The Fuel Cell Technologies Office conducts comprehensive efforts to overcome the technological, economic, and institutional barriers to the development of hydrogen and fuel cells. The office is aligned with the strategic vision and goals of the U.S. Department of Energy (DOE). The office's efforts will help secure U.S. leadership in clean energy technologies and advance U.S. economic competitiveness and scientific innovation.
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What We Do
DOE is the lead federal agency for directing and integrating activities in hydrogen and fuel cell R&D as authorized in the Energy Policy Act of 2005. The Fuel Cell Technologies Office is responsible for coordinating the R&D activities for DOE's Hydrogen and Fuel Cells Program, which includes activities within four DOE offices (Office of Energy Efficiency and Renewable Energy [EERE], Office of Fossil Energy, Office of Nuclear Energy, and Office of Science).
Guided by the Hydrogen and Fuel Cells Program Plan, the Fuel Cell Technologies Office within EERE works in partnership with industry, academia, and national laboratories—and in close coordination with the Vehicle Technologies Office and other programs at DOE—to:
- Overcome technical barriers through R&D of hydrogen production, delivery, and storage technologies, as well as fuel cell technologies for transportation, distributed stationary power, and portable power applications
- Address safety issues and facilitate the development of model codes and standards
- Validate and demonstrate hydrogen and fuel cells in real-world conditions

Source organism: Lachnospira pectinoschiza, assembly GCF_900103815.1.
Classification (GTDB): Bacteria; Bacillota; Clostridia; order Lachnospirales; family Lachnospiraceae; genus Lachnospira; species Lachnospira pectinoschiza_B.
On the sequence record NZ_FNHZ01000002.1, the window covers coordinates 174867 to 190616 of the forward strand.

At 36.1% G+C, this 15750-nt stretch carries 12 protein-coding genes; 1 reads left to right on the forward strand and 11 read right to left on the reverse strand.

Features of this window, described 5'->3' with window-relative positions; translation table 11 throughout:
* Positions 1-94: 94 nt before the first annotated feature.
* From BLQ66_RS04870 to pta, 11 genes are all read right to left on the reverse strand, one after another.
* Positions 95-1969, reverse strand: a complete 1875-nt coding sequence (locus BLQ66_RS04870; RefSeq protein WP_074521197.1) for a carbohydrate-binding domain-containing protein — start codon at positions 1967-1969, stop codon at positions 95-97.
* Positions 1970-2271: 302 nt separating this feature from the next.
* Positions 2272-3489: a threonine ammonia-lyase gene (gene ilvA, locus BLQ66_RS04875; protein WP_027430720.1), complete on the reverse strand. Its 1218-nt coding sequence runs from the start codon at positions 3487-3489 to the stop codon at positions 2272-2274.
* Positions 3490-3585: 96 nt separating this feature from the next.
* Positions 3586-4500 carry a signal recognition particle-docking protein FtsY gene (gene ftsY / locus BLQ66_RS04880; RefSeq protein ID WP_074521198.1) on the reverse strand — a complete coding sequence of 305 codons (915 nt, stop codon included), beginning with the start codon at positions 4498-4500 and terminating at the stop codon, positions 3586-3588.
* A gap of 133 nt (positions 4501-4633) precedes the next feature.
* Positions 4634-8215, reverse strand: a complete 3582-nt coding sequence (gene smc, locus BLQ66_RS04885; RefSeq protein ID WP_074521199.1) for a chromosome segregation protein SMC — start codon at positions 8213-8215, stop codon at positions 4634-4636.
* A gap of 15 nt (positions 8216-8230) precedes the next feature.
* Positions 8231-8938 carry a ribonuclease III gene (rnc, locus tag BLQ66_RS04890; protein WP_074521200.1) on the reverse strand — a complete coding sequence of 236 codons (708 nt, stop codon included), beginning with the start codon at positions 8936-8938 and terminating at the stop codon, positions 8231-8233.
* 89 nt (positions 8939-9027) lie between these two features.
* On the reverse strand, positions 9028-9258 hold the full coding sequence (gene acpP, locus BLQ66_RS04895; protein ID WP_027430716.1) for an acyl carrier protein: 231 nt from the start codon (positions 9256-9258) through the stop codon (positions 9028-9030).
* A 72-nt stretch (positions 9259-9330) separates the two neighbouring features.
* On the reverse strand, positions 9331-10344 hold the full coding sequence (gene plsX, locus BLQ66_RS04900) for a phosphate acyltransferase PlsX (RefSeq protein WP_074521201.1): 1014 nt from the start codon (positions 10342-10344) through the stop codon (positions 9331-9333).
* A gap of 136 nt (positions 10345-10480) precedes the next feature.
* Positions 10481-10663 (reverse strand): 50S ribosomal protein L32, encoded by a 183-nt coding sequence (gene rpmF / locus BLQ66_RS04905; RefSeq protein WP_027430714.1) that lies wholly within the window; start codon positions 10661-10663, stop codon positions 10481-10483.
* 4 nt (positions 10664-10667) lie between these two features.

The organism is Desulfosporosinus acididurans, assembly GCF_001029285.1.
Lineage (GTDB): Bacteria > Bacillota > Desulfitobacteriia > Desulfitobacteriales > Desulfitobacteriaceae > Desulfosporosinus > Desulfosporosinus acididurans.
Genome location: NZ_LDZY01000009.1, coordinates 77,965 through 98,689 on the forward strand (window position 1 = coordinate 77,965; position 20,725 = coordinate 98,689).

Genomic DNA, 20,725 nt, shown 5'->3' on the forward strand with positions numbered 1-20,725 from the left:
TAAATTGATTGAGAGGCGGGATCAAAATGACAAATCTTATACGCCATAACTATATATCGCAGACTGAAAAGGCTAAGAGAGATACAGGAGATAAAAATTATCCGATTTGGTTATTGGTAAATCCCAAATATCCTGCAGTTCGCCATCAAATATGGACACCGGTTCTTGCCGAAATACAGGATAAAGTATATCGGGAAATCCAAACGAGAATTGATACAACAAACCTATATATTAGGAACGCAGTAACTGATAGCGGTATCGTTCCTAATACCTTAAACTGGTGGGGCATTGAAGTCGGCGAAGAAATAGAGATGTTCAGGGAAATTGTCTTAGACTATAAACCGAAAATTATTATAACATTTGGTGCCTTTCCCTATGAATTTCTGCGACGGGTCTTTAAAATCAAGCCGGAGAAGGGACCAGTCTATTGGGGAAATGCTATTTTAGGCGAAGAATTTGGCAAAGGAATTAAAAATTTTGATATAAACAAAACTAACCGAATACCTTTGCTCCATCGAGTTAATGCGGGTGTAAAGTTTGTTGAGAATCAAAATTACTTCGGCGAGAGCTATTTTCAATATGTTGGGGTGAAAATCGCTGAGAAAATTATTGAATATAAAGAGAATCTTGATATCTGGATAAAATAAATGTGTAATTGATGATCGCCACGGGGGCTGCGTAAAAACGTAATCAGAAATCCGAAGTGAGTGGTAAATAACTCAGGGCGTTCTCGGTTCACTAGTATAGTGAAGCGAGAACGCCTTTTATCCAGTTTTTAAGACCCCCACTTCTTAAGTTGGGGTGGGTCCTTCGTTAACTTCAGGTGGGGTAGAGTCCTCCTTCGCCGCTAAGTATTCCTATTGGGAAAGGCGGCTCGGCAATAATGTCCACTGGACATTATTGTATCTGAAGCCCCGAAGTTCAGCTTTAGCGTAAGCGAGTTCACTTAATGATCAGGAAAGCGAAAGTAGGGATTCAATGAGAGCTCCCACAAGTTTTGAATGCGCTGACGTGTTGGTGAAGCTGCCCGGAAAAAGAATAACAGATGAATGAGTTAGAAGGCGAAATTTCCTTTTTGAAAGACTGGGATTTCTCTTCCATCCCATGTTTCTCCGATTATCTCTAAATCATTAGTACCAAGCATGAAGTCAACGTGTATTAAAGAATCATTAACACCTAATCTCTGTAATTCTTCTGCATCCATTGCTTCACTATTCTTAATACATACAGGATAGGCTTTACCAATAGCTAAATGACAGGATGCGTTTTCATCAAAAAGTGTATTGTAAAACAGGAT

- Educate key stakeholders whose acceptance of these technologies will determine their success in the marketplace.
Why It Matters
Hydrogen and fuel cells offer a broad range of benefits for the environment, for our nation's energy security, and for our domestic economy, including reduced greenhouse gas emissions, reduced oil consumption, expanded use of renewable power (through use of hydrogen for energy storage and transmission), highly efficient energy conversion, fuel flexibility (use of diverse, domestic fuels, including clean and renewable fuels), reduced air pollution, and highly reliable grid support. Fuel cells also have numerous advantages that make them appealing for end-users, including quiet operation, low maintenance needs, and high reliability. In addition to using hydrogen, fuel cells can provide power from a variety of other fuels, including natural gas and renewable fuels such as methanol or biogas.
Hydrogen and fuel cells can provide these benefits and address critical challenges in all energy sectors—commercial, residential, industrial, and transportation—through their use in diverse applications, including distributed energy and combined-heat-and-power systems; backup power systems; systems for storing and transmitting renewable energy; portable power; auxiliary power for trucks, aircraft, rail, and ships; specialty vehicles such as forklifts; and passenger and freight vehicles, including cars, light trucks, buses, and short-haul trucks.
The vision is a prosperous future for the nation, in which hydrogen energy and fuel cell power are clean, abundant, reliable, and affordable and are an integral part of all sectors of the economy in all regions of the country.
The mission of the Fuel Cell Technologies Office is to enable the development of a portfolio of hydrogen and fuel cell technologies through applied research, technology development and demonstration, and diverse efforts to overcome institutional and market challenges.
The objectives of the office are to:
- Dramatically reduce dependence on foreign oil
- Promote the use of diverse, domestic, and sustainable energy resources
- Reduce carbon emissions from energy production and consumption
- Increase the reliability and efficiency of electricity generation
- Create and maintain a domestic manufacturing base and a domestic workforce.